A Kimberley, B.C. man had to jump into action to save his dog’s life in the winter of 2020, after the pooch got caught in a conibear hunting trap while tagging along with its owners on a cross-country ski.
Martin Brillings told a Black Press Media paper at the time he and his wife managed to use two spare leashes to cinch the trap springs down and free their dog, who was yelping in pain.
“The trap had closed on his neck and throat. He was in extreme distress and barely able to breathe. I have no doubt that in a few more minutes he would have asphyxiated. If the trap had closed a few inches forward it would have likely fractured his skull,” Brillings said.
That year, Brillings was one of 10 British Columbians whose cat or dog was caught in a wildlife trap, according to records obtained by wildlife-protection organization The Fur-Bearers through a Freedom of Information (FOI) request.
On average between 2015 and 2021, about 10.6 pets were trapped each year. Of them, 15 per cent died and 70 per cent were injured.
In total in the seven years, 66 dogs and eight cats were snagged. Incidents during that period were most frequent on Crown land (42), compared to private land (19) or unknown areas (13). The most dangerous times of year have been February, November, January and April.
When Brillings reported his dog’s close shave, he said the trap was only about 20 feet off the trail and baited with raw meat. He also noted there were no signs around to warn people it was an active trapping area.
Similar concerns are documented in B.C.’s records between 2015 and 2021. People regularly reported finding traps – bear traps, wolf traps, cougar traps, coyote traps, beaver traps and mouse traps – just off public roads or trails. A large proportion of people also noted that there were no signs or indicators that their pet may be at risk in the area.
The Fur-Bearers is calling on Canadian governments to change that.
The organization says there should be mandatory setbacks for traps set in or near public areas. For instance, it suggests a 1-kilometre setback from urban or suburban properties. The Fur-Bearers also says there should be a legal requirement for trappers to put signs up around their traps or snares.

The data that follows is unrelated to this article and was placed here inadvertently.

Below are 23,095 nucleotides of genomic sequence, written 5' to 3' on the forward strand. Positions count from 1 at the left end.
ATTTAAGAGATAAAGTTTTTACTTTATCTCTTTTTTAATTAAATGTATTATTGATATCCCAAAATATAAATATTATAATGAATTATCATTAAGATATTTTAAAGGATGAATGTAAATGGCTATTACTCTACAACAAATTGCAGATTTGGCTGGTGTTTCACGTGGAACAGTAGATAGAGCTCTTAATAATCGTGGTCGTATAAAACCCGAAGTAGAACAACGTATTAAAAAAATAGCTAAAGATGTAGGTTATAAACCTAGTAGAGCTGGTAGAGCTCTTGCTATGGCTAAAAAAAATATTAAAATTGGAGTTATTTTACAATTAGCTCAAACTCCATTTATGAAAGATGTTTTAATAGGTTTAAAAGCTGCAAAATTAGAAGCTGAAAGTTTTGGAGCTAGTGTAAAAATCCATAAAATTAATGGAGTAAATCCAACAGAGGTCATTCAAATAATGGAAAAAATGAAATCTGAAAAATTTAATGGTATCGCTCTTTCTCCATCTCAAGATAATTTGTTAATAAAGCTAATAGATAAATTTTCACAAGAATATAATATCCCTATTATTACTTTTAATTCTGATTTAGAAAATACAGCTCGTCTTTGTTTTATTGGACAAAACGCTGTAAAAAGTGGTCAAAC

To encourage accountability, the Fur-Bearers says these signs, as well as traps and snares, should include the trapper’s name and license number. The organization also says trappers should be required to report when domestic animals are caught in their traps, and governments should then have to make that data publicly available.
B.C.’s Ministry of Forests says it has already taken steps to protect pets by banning some traps within municipalities and implementing fines for people who set traps illegally or improperly. It says it’s considering other steps it could take to further protect pets, but offered no specifics in an email to Black Press Media.
Across Canada, B.C. has the highest rate of pets being caught in wildlife traps out of any other province or territory. The Fur-Bearers compared records from 2017 to 2021 and found B.C. had a total of 56 incidents, followed by Saskatchewan with 31, Alberta with 30, Manitoba with 24 and Quebec with 12. All other regions recorded fewer than 10 incidents over the five-year span, and data wasn’t provided from Ontario.
Because reporting isn’t mandatory anywhere in Canada, the Fur-Bearers estimates the actual number of incidents is far higher.
“The full scope of this problem is unknown,” the organization says in its report.